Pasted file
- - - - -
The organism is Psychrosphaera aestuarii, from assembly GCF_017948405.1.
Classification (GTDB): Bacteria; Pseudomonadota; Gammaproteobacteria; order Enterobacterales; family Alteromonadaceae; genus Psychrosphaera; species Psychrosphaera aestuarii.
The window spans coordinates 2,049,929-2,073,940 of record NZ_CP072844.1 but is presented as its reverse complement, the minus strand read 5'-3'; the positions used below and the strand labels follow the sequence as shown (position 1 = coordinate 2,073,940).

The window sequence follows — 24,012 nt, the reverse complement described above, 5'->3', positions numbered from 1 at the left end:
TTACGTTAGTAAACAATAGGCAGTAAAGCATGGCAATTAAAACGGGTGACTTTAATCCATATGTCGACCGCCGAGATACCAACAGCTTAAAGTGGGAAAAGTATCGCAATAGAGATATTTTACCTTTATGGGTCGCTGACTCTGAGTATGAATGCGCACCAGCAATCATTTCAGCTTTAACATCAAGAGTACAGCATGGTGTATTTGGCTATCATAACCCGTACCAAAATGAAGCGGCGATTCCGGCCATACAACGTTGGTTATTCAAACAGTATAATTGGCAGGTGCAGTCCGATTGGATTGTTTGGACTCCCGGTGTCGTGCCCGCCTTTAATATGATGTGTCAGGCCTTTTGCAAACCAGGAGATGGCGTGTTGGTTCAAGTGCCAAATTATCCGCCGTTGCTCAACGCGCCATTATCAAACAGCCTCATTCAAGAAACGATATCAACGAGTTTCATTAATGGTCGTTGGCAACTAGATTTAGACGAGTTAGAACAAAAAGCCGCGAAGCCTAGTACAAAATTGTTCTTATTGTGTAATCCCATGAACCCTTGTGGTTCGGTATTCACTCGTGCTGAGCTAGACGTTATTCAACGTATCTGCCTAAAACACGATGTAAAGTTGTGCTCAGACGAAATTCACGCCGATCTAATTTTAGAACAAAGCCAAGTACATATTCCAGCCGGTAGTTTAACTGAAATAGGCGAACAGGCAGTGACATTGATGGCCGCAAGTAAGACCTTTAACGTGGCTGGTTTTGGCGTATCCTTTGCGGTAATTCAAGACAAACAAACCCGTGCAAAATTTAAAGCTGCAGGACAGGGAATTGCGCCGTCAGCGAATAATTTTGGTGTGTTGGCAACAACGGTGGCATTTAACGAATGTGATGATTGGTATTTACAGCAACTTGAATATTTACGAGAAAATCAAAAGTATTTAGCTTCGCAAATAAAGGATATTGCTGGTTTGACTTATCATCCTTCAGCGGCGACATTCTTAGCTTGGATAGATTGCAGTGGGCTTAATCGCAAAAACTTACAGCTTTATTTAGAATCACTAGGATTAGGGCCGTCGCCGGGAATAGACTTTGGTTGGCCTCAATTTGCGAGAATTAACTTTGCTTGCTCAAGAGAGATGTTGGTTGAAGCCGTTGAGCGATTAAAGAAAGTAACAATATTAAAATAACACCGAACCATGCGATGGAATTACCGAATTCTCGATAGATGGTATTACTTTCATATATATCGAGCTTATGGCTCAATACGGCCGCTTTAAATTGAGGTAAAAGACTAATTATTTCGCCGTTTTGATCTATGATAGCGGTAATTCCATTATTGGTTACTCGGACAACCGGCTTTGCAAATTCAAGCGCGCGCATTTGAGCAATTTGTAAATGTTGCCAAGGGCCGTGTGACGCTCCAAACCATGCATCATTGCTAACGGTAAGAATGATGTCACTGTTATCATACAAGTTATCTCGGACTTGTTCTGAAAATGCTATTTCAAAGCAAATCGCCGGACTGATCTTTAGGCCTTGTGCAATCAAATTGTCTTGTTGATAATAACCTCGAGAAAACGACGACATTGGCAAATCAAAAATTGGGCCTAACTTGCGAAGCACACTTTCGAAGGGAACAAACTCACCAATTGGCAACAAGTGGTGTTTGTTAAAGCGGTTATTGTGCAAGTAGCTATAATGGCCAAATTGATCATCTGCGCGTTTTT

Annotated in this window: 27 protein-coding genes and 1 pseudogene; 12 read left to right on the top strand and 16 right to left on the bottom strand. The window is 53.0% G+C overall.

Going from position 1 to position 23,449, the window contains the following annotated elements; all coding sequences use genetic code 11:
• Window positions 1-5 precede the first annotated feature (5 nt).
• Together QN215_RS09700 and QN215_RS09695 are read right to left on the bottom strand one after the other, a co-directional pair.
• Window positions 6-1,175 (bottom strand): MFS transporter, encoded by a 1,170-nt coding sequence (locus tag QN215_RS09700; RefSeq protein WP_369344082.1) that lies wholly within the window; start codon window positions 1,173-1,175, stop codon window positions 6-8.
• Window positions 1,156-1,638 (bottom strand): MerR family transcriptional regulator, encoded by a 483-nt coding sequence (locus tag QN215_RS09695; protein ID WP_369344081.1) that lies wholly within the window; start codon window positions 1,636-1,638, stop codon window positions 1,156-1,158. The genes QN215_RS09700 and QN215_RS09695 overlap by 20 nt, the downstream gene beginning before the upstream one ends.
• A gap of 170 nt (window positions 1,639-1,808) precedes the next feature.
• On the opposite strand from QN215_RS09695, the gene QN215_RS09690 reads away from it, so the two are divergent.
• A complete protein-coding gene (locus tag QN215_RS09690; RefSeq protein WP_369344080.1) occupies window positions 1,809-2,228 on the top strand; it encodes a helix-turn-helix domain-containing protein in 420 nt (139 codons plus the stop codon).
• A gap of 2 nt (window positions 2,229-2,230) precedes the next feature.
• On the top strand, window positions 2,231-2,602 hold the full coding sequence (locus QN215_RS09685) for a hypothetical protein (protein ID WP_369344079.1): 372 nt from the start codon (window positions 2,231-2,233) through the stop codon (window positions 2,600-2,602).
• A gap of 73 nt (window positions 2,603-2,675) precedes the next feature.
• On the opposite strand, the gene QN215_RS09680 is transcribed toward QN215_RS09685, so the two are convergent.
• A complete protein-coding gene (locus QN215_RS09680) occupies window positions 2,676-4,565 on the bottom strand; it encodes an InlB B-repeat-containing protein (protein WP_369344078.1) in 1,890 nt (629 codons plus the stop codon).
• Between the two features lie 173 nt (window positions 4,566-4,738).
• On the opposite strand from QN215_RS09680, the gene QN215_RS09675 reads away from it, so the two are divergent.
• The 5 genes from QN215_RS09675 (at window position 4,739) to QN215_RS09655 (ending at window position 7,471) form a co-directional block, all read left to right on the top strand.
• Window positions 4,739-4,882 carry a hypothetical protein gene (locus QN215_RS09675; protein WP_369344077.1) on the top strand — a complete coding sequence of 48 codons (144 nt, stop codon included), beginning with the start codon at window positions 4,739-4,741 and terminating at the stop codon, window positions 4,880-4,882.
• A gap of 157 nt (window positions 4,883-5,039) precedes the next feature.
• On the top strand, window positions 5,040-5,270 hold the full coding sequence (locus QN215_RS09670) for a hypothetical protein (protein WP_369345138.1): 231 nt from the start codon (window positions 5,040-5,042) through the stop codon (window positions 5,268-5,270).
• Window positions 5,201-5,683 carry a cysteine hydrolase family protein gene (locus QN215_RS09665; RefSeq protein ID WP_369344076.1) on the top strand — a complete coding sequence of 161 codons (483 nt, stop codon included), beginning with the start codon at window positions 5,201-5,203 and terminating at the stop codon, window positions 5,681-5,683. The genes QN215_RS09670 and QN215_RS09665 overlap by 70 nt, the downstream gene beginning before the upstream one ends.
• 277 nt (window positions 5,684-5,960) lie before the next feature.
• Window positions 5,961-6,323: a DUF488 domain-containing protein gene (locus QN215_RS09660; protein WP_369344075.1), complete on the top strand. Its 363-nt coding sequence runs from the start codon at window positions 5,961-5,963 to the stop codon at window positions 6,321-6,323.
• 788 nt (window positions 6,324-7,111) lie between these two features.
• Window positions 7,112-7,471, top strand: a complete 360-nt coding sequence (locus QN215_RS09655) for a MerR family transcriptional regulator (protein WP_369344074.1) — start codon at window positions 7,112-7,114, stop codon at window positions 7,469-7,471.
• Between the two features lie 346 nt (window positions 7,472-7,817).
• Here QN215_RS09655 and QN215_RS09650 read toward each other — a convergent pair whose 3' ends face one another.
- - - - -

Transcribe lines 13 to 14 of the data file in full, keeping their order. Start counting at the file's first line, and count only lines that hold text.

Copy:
• On the opposite strand from QN215_RS09695, the gene QN215_RS09690 reads away from it, so the two are divergent.
• A complete protein-coding gene (locus tag QN215_RS09690; RefSeq protein WP_369344080.1) occupies window positions 1,809-2,228 on the top strand; it encodes a helix-turn-helix domain-containing protein in 420 nt (139 codons plus the stop codon).